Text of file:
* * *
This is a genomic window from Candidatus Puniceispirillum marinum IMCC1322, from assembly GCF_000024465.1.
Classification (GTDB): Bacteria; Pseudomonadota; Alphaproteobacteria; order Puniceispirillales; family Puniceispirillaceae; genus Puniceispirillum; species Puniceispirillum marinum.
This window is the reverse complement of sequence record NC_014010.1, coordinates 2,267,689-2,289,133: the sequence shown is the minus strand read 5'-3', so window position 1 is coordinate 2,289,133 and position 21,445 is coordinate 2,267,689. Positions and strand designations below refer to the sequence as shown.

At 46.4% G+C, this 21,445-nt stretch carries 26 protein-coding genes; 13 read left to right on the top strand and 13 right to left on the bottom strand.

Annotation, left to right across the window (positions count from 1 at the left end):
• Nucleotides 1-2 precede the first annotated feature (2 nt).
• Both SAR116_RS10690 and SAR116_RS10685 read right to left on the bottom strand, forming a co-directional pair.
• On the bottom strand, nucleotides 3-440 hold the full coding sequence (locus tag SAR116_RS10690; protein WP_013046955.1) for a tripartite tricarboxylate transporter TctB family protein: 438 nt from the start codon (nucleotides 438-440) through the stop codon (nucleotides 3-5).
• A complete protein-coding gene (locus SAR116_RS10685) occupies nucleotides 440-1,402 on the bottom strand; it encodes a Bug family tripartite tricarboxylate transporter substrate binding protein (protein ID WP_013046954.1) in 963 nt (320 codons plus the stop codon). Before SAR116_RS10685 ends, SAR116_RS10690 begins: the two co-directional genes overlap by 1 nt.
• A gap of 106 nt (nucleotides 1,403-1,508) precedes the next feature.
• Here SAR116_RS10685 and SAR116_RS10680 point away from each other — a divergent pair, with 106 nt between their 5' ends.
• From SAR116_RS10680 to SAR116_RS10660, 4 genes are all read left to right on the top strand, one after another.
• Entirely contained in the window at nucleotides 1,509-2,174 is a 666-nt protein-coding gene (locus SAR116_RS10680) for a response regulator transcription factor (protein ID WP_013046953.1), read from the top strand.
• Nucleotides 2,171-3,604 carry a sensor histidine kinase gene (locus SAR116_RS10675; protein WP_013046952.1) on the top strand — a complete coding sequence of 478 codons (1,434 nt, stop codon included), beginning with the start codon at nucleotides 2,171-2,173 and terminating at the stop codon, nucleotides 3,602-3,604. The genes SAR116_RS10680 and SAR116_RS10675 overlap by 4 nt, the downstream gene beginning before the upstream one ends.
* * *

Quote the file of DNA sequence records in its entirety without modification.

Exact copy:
This is a genomic window from Candidatus Puniceispirillum marinum IMCC1322, from assembly GCF_000024465.1.
Classification (GTDB): Bacteria; Pseudomonadota; Alphaproteobacteria; order Puniceispirillales; family Puniceispirillaceae; genus Puniceispirillum; species Puniceispirillum marinum.
This window is the reverse complement of sequence record NC_014010.1, coordinates 2,267,689-2,289,133: the sequence shown is the minus strand read 5'-3', so window position 1 is coordinate 2,289,133 and position 21,445 is coordinate 2,267,689. Positions and strand designations below refer to the sequence as shown.

At 46.4% G+C, this 21,445-nt stretch carries 26 protein-coding genes; 13 read left to right on the top strand and 13 right to left on the bottom strand.

Annotation, left to right across the window (positions count from 1 at the left end):
• Nucleotides 1-2 precede the first annotated feature (2 nt).
• Both SAR116_RS10690 and SAR116_RS10685 read right to left on the bottom strand, forming a co-directional pair.
• On the bottom strand, nucleotides 3-440 hold the full coding sequence (locus tag SAR116_RS10690; protein WP_013046955.1) for a tripartite tricarboxylate transporter TctB family protein: 438 nt from the start codon (nucleotides 438-440) through the stop codon (nucleotides 3-5).
• A complete protein-coding gene (locus SAR116_RS10685) occupies nucleotides 440-1,402 on the bottom strand; it encodes a Bug family tripartite tricarboxylate transporter substrate binding protein (protein ID WP_013046954.1) in 963 nt (320 codons plus the stop codon). Before SAR116_RS10685 ends, SAR116_RS10690 begins: the two co-directional genes overlap by 1 nt.
• A gap of 106 nt (nucleotides 1,403-1,508) precedes the next feature.
• Here SAR116_RS10685 and SAR116_RS10680 point away from each other — a divergent pair, with 106 nt between their 5' ends.
• From SAR116_RS10680 to SAR116_RS10660, 4 genes are all read left to right on the top strand, one after another.
• Entirely contained in the window at nucleotides 1,509-2,174 is a 666-nt protein-coding gene (locus SAR116_RS10680) for a response regulator transcription factor (protein ID WP_013046953.1), read from the top strand.
• Nucleotides 2,171-3,604 carry a sensor histidine kinase gene (locus SAR116_RS10675; protein WP_013046952.1) on the top strand — a complete coding sequence of 478 codons (1,434 nt, stop codon included), beginning with the start codon at nucleotides 2,171-2,173 and terminating at the stop codon, nucleotides 3,602-3,604. The genes SAR116_RS10680 and SAR116_RS10675 overlap by 4 nt, the downstream gene beginning before the upstream one ends.